Quantifying Ground Ice Meltwater Contribution to River Runoff

In a warming climate, the sustainable development of cryospheric meltwater on the Tibetan Plateau has sparked worries because of its significance for the fragile ecosystem in the headwater regions and the dense populations downstream.

In a warming climate, the sustainable development of cryospheric meltwater on the Tibetan Plateau has sparked worries because of its significance for the fragile ecosystem in the headwater regions and the dense populations downstream.

Image Credit: Anton_Ivanov/Shutterstock.com

Existing studies have primarily focused on glacier melt and snow melt on the Tibetan Plateau, which can be discovered from the surface using in-situ or satellite observations. The hydrological implications of thawing permafrost beneath the ground surface, on the other hand, are largely unknown.

The research was headed by Dr. Taihua Wang and Dr. Dawen Yang (Tsinghua University), along with experts in the field of both permafrost and glacier, including Dr. Tandong Yao, Dr. Xin Li (Institute of Tibetan Plateau Research, Chinese Academy of Sciences), Dr. Guodong Cheng and Dr. Huijun Jin (Northwest Institute of Eco-Environment and Resources, Chinese Academy of Sciences).

For the study of permafrost hydrology changes, the ground surface observations have to be combined with physically-based models to examine what is happening below the ground surface.

Dr. Taihua Wang, Tsinghua University

As a result, an urgently needed hydrological model that can mirror the complex interactions between cryospheric and hydrological processes is required.

For years, the research group headed by Dr. Dawen Yang has worked to develop such a model. Dr. Dawen Yang created a distributed hydrological model called the “Geomorphology-Based Hydrological Model (GBHM)” two decades ago.

Dr. Dawen Yang took part in a significant research plan supported by the National Natural Science Foundation of China in 2010 titled “Integrated research on the eco-hydrological process of the Heihe River Basin,” headed by Dr. Guodong Cheng.

The distributed Geomorphology-Based Ecohydrological Model (GBEHM) was created with the support of the research plan and collaboration with experts from various disciplines and has been applied successfully in many headwater regions of the Tibetan Plateau.

Another obstacle to relevant research is the scarcity of data on the Tibetan Plateau. The simulation can now be applied to the entire Tibetan Plateau with an unprecedented high spatial resolution (1 km × 1 km) thanks to recent accumulations of both in-situ and satellite observations, but also augmented geoscience data sharing platforms like the National Tibetan Plateau Data Center headed by Dr. Xin Li.

The modeling study’s findings offer some new insight into the magnitude and timing of water supply changes caused by thawing permafrost and melting ground ice. The average ground ice storage across the Tibetan Plateau is approximated to be about half the size of glacier ice storage by incorporating in-situ borehole observations with the spatial distribution of depositional types and paleo-precipitation information.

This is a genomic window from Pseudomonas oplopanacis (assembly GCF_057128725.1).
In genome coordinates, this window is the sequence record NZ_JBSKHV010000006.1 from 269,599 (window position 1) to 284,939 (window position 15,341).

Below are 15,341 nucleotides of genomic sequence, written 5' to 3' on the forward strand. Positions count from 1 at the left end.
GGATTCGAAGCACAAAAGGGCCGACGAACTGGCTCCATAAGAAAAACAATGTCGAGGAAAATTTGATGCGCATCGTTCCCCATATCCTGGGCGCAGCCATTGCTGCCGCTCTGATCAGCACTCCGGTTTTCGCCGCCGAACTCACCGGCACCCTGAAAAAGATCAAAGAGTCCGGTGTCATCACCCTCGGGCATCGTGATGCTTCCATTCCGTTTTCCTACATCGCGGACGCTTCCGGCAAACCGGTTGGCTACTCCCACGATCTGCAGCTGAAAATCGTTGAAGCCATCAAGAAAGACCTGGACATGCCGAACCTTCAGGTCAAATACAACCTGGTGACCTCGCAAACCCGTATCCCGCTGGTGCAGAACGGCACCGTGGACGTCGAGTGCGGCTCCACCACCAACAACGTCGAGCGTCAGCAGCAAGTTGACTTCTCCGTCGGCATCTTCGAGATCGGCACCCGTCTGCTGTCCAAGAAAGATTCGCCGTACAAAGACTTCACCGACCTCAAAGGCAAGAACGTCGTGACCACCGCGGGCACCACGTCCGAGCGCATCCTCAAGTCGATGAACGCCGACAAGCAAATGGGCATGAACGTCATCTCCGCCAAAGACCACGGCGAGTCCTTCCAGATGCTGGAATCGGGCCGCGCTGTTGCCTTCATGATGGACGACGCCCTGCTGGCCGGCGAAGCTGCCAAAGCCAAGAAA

However, the decline in ground ice storage was nearly twice the amount of glacier mass loss between 1980 and 2019, implying a more significant decline in the subsurface ice reserve than the above-surface one at the plateau scale, despite the fact that the former has received far less attention.

The research quantifies the contribution of ground ice meltwater to river runoff by tracing meltwater flow paths. Despite its small contribution at the plateau scale (~0.5%), ground ice meltwater runoff can be locally significant and greater than that from glacier melt in many sub-regions, including the upper Yellow, upper Yangtze, and Qiangtang Plateaus.

However, meltwater runoff from thawing permafrost is unsustainable in the coming decades, potentially jeopardizing water security in areas that rely on thawing permafrost for water supply.

This is similar to previous findings of unsustainable meltwater supply from glaciers on the Tibetan Plateau. The impacts could be more evident in arid regions and dry years, and we have to get prepared for this additional risk caused by unsustainable cryospheric meltwater supply.

Dr. Taihua Wang, Tsinghua University

Notwithstanding the study’s uncertainties, the results demonstrated the rarely studied yet significant role of permafrost thaw and ground ice meltwater in the Asian water tower.

To reduce the uncertainty in the estimates, high-resolution remote sensing observations and more available to the public in-situ observations across the Tibetan Plateau can be used in the future. Future research can look into the influence of unsustainable cryospheric meltwater on the fragile alpine ecosystem and regional carbon budget on the Tibetan Plateau.

Journal Reference

Wang, T., et al. (2023). Unsustainable water supply from thawing permafrost on the Tibetan Plateau in a changing climate. Science Bulletin. doi.org/10.1016/j.scib.2023.04.037.

Source: http://www.scichina.com/english/

Tell Us What You Think

Do you have a review, update or anything you would like to add to this news story?

Leave your feedback
Your comment type